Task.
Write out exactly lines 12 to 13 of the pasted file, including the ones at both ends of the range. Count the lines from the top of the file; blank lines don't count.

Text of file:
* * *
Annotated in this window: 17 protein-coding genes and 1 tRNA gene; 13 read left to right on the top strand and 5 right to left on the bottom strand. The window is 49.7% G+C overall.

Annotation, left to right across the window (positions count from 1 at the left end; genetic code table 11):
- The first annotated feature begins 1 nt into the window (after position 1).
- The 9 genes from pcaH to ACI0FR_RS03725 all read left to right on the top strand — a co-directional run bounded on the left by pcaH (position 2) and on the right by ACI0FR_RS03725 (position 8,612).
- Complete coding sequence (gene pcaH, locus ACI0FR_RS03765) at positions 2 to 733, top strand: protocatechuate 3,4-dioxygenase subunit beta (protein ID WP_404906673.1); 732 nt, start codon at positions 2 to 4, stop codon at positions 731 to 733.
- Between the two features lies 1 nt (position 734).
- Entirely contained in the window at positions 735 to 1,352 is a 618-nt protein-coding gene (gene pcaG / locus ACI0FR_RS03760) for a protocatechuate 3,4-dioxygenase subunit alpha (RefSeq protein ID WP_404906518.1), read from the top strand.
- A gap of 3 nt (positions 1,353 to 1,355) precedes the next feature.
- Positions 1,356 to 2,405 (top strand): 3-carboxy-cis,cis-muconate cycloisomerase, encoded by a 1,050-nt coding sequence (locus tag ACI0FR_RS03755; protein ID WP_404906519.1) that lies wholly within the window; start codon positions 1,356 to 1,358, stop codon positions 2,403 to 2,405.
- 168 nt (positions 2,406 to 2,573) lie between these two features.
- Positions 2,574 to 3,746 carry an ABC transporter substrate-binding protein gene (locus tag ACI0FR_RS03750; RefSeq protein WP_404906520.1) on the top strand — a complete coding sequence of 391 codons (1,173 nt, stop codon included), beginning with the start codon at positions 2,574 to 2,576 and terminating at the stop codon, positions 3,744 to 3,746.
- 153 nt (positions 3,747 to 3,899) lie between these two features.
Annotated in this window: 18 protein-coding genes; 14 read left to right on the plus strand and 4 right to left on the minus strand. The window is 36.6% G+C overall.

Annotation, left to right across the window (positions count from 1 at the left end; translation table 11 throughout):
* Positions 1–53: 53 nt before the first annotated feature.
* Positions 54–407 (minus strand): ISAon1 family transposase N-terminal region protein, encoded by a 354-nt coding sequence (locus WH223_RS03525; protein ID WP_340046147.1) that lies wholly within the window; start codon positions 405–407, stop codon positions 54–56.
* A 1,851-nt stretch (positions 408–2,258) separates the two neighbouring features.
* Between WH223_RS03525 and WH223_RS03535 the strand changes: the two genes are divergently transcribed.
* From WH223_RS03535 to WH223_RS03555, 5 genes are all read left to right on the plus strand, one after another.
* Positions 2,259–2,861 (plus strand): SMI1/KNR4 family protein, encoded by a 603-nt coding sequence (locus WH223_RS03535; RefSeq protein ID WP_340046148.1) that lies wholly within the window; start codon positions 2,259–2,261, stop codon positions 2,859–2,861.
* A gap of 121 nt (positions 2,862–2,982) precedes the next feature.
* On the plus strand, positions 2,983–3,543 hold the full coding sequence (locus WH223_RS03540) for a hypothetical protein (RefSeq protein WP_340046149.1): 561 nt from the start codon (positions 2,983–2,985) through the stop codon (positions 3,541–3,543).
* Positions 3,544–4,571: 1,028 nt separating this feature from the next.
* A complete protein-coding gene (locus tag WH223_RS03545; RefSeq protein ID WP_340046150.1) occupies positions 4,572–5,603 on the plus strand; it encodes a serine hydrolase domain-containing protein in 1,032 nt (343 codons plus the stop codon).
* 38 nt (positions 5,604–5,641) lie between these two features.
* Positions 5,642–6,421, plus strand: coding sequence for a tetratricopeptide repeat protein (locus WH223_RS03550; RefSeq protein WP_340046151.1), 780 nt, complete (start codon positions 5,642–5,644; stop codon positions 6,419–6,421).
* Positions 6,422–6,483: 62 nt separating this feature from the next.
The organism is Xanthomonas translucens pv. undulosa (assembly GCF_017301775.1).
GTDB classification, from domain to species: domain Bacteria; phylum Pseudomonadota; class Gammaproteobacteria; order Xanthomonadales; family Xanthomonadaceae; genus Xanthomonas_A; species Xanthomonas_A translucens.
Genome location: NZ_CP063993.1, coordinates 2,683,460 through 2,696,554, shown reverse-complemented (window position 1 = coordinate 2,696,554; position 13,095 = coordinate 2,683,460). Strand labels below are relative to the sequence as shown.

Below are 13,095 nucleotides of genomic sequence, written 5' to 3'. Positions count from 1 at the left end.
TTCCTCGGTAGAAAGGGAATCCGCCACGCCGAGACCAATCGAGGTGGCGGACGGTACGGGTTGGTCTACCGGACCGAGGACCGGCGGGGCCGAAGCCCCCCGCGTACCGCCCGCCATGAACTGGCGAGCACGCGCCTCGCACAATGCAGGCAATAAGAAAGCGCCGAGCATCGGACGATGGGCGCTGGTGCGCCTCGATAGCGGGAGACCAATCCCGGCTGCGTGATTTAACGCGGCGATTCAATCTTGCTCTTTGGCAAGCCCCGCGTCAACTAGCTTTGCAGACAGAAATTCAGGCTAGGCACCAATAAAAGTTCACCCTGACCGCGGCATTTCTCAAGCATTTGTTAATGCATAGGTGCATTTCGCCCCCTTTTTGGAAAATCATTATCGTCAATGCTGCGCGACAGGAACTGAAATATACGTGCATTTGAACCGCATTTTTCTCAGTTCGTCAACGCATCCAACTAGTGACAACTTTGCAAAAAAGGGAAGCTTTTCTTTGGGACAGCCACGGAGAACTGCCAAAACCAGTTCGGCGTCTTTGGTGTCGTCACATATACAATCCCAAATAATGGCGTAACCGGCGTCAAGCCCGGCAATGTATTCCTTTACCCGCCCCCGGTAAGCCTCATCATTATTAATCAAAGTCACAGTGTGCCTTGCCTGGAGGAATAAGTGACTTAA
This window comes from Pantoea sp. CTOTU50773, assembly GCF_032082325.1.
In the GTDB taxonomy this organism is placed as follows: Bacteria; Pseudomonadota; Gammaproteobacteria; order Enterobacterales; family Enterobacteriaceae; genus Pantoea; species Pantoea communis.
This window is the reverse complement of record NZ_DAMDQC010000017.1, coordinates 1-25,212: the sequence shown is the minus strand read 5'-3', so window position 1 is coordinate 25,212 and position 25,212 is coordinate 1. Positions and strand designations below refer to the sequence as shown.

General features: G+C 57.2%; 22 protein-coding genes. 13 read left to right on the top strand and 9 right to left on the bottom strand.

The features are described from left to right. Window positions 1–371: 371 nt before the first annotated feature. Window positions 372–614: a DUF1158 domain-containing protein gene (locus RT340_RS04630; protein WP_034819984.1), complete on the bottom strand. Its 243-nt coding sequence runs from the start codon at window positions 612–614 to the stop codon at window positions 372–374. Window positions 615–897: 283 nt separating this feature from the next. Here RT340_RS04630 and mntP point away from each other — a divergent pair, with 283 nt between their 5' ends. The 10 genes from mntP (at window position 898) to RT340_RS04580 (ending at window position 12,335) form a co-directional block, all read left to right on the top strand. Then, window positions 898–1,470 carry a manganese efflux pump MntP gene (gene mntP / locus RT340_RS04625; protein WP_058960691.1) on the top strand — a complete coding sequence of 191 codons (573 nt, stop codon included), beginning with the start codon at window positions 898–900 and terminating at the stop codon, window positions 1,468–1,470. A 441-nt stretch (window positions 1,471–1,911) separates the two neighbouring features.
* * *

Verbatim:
- 153 nt (positions 3,747 to 3,899) lie between these two features.
Annotated in this window: 18 protein-coding genes; 14 read left to right on the plus strand and 4 right to left on the minus strand. The window is 36.6% G+C overall.